Breast Cancer: Mastectomy Surgery Not As Bad As I Imagined

Over the years, Belinda Bennett, co-founder of East Devon News, has written countless stories about brave, inspirational people who have taken on cancer and won.

But she never thought that, one day, she would be fighting cancer herself.

At the end of January this year, Belinda shared her shock cancer diagnosis with the readers of East Devon News, revealed how she was coping, and what lay ahead.

While the coronavirus pandemic stopped most routine NHS cancer treatments and surgeries, Belinda’s breast cancer care – which started in February 2020 – thankfully started up again in the autumn and her much-anticipated mastectomy was scheduled for mid-October after she put her April-planned operation on hold so she could have a full course of chemotherapy to give her the best chance.

Here, in Breast Cancer Awareness Month, Belinda explains what it was like to have her breast removed.

Yay! I am the other side of mastectomy surgery. You would not believe the relief I feel. Ever since my diagnosis with stage 3 inflammatory breast cancer, going under the knife has been my greatest fear. I got through neo adjuvant chemotherapy so well that, at one point, I wished I could just stay on that. I was worried I wouldn’t wake up from surgery or, if I did, I would be in agonising pain or feel sick.

A lot of breast cancer survivors have told me that having the mastectomy is the easiest part of treatment. I was sceptical. As it happens, my experience seems to mirror theirs. The biggest hassle was getting my COVID-19 test result back in time for my surgery slot.

My worst fear is having to have more chemo. I really am tired of being bald and desperately want my hair to grow back.

Because of the pandemic, the surgery was moved from an NHS hospital to a private one. I am not complaining. My surgeon, the specialist who was the first hospital person to see me at the start of my journey and performed the initial punch biopsies, still carried out the procedure. It was lovely to have my own room and receive a truly personal and supportive service – especially when I had to face surgery on my own, with no family members present at the hospital because of virus restrictions.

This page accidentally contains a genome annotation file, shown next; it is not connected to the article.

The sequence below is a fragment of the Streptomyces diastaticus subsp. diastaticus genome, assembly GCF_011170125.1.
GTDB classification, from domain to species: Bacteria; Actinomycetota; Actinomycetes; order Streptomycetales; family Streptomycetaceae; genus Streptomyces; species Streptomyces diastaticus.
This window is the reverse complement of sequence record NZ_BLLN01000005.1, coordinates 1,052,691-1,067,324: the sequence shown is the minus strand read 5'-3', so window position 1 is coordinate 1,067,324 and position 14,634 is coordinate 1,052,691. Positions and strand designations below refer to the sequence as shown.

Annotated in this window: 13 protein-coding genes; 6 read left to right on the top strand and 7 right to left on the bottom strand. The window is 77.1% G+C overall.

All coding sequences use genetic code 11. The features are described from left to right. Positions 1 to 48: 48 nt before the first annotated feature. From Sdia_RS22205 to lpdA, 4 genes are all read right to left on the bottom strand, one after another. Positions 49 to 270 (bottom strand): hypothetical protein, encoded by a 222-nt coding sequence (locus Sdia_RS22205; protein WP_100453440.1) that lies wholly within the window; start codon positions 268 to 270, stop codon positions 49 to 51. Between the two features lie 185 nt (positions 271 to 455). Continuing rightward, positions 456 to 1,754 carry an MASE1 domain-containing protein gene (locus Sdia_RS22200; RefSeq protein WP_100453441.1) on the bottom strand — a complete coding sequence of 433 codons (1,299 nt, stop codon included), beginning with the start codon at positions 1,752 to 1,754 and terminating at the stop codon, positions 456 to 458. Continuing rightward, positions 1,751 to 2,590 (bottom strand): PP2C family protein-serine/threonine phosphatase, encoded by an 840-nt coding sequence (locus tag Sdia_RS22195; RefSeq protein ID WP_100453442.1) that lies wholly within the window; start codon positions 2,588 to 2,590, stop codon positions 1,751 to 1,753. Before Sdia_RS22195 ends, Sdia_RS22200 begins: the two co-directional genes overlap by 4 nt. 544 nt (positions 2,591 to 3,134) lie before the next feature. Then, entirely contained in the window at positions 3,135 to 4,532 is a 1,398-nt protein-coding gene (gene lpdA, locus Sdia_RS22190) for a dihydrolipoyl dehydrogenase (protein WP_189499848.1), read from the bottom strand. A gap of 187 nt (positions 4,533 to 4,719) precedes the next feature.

Belinda celebrating her last round of chemotherapy.

Belinda Bennett

Belinda Bennett, pictured, is looking forward to when her own hair grows back and she doesn’t need a wig.

I walked down to the operating theatre and, honestly, had no time to feel scared. I was asleep within two minutes of hopping up onto the table. That was at 11.30am on Wednesday, October 14. I woke up at 1.50pm in the recovery room. I didn’t feel sick and I wasn’t in pain. Half an hour later, I was laughing ‘wheeee’ as my bed was wheeled back to my room. I know, disgraceful behaviour for a middle-aged woman.

As soon as I felt up to it, I peeked down the front of my hospital gown. Nothing terrible to see – just a line of surgical tape/glue. Oh, and a pot belly. That is something I never considered; how much a breast hides the middle age spread.

The biggest disappointment was having a fabulous meal delivered to my room – just as my transport home arrived.

My surgery: non-skin sparing total mastectomy with lymph node clearance.

The surgeon told me that the operation went well and that, having removed all of my lymph nodes, he did not detect any hardness or swelling in them. At diagnosis, scans showed at least one node appeared swollen – indicating the cancer may have spread from the breast to the lymphatic system. After six months of chemo, a further scan showed it was no longer enlarged. I will find out on Friday whether or not the cancer had spread to the nodes and if the cancer was still present when they were removed. I will also discover if the surgeon managed to get clear margins and how diseased the removed breast was. These findings will determine the next steps for my treatment.

I am anticipating a cocktail of targeted cancer drugs (not chemo) and radiotherapy. My worst fear is having to have more chemo. I really am tired of being bald and desperately want my hair to grow back.

I was able to go home on the same day as the surgery.

The worst things after surgery were:

  • Lack of movement: I felt very stiff around the operation site
  • Pain and numbness in the upper arm
  • Having to do exercises

However, the only pain relief I required was paracetamol and Ibuprofen. A pain block was applied to the nerves during surgery.

On a lighter note, the biggest disappointment was having a fabulous meal delivered to my room – just as my transport home arrived. I took a photo of what I had to leave behind. It looked delicious.

The next hurdle will be seeing my scar for the first time and coming to terms with it.


The food Belinda had to leave behind when the transport to take her home arrived.

During my six months of chemotherapy, I wrote a Regency romance for all avid readers. Foxglove Hall is completely FREE. Click here to get your copy (can be read online, downloaded or printed).

Belinda Bennett

During her chemotherapy, Belinda wrote a Regency romance, Foxglove Hall, which is free to read.



  • Read more of Belinda’s articles on her breast cancer diagnosis here:

The one cancer story I didn’t want to write

Chemotherapy: my ‘waste’ is so toxic I have to flush the loo twice

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